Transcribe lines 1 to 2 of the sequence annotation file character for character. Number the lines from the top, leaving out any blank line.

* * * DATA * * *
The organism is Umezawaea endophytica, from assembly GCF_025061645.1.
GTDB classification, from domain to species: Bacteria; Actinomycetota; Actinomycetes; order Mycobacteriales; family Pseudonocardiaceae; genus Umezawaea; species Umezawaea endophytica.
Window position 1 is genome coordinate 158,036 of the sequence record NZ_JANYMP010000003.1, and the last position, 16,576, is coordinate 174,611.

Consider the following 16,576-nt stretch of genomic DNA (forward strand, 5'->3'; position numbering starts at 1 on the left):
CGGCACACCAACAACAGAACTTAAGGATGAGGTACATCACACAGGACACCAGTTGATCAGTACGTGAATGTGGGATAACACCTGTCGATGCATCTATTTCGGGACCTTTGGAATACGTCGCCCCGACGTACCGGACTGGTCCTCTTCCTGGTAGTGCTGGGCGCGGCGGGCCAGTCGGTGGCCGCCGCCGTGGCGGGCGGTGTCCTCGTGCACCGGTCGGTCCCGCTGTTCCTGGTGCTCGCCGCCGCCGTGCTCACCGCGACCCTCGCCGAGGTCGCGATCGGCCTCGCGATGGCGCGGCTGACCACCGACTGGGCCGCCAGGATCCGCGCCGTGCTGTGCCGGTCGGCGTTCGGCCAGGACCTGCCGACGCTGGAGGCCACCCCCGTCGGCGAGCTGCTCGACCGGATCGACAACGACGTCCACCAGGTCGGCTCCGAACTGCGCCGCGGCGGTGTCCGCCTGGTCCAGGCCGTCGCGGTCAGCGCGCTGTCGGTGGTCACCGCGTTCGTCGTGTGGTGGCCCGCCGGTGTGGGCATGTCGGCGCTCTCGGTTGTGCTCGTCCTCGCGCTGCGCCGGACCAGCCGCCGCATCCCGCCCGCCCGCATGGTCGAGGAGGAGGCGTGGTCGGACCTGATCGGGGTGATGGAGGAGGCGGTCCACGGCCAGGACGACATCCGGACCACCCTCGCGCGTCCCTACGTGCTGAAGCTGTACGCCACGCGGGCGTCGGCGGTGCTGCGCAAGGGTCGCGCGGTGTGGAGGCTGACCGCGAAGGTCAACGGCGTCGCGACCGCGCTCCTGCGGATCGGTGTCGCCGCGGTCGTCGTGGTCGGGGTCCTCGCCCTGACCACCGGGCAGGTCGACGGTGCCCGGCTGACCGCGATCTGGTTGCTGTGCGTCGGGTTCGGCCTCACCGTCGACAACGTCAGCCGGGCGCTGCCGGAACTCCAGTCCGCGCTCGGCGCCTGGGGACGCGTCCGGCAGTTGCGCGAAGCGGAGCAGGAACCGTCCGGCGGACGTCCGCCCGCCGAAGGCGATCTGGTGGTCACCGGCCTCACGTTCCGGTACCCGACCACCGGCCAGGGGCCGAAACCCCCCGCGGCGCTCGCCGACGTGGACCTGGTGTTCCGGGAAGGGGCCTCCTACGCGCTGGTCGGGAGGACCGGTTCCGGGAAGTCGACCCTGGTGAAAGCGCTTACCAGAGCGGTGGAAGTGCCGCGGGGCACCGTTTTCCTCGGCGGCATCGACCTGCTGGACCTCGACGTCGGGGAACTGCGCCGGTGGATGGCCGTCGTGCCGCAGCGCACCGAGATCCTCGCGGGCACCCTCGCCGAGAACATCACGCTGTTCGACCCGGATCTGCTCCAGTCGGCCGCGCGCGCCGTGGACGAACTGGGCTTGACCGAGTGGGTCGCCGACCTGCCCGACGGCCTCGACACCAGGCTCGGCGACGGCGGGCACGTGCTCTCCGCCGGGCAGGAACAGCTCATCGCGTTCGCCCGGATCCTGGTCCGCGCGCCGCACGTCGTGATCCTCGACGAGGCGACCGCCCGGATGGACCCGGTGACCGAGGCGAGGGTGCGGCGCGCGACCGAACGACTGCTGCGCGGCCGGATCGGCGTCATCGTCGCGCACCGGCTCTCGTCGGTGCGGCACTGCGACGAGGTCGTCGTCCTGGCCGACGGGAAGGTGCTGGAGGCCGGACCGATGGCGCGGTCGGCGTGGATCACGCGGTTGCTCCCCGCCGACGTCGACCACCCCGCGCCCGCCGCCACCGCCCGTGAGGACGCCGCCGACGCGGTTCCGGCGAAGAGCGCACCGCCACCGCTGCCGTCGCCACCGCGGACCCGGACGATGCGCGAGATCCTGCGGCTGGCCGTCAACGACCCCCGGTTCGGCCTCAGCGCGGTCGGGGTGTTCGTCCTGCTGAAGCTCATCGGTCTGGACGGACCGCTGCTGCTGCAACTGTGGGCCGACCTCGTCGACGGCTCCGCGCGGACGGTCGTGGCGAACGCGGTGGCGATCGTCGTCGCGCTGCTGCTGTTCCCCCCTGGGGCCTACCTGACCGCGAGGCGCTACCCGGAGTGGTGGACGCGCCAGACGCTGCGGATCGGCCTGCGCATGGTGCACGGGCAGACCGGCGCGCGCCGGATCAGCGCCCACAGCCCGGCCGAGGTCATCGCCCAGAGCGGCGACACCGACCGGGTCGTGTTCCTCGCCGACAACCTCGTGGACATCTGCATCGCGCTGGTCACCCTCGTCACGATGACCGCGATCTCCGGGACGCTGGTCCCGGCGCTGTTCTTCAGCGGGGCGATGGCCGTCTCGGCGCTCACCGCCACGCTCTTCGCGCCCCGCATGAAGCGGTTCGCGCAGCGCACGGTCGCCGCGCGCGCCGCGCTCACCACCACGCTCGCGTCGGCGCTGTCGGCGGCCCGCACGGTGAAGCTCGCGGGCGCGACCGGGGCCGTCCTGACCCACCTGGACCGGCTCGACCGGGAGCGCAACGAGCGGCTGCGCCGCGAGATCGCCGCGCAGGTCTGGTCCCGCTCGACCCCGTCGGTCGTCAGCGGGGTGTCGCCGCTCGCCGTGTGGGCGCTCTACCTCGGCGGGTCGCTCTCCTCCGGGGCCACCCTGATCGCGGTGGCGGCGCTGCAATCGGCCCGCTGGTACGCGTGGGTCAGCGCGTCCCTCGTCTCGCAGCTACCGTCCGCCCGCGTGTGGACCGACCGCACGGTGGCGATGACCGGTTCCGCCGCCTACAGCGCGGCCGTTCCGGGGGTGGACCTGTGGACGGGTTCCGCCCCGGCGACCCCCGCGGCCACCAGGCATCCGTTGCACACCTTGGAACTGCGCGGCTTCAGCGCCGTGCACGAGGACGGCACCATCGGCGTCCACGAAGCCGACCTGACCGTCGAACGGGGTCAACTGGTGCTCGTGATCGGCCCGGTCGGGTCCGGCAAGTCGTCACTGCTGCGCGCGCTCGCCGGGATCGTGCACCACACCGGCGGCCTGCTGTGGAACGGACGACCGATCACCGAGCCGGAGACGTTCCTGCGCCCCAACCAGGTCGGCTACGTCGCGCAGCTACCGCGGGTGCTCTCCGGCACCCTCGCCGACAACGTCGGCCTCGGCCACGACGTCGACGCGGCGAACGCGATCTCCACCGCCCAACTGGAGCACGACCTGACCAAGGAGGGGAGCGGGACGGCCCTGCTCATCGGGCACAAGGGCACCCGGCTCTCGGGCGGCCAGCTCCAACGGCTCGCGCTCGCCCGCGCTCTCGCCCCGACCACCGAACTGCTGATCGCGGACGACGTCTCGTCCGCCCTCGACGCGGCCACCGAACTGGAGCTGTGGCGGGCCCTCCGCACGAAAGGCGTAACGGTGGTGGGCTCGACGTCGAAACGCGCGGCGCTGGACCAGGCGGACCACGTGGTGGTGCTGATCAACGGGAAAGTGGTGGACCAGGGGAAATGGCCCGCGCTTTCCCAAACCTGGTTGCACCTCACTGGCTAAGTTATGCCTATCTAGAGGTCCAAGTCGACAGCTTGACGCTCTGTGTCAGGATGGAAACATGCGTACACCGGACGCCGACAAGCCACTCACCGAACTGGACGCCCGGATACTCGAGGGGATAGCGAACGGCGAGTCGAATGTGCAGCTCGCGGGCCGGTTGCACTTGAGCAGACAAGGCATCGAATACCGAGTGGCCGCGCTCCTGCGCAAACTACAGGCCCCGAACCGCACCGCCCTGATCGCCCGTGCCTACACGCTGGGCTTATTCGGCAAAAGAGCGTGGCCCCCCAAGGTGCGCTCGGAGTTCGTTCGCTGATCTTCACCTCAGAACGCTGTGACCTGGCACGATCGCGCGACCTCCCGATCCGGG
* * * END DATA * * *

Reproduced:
The organism is Umezawaea endophytica, from assembly GCF_025061645.1.
GTDB classification, from domain to species: Bacteria; Actinomycetota; Actinomycetes; order Mycobacteriales; family Pseudonocardiaceae; genus Umezawaea; species Umezawaea endophytica.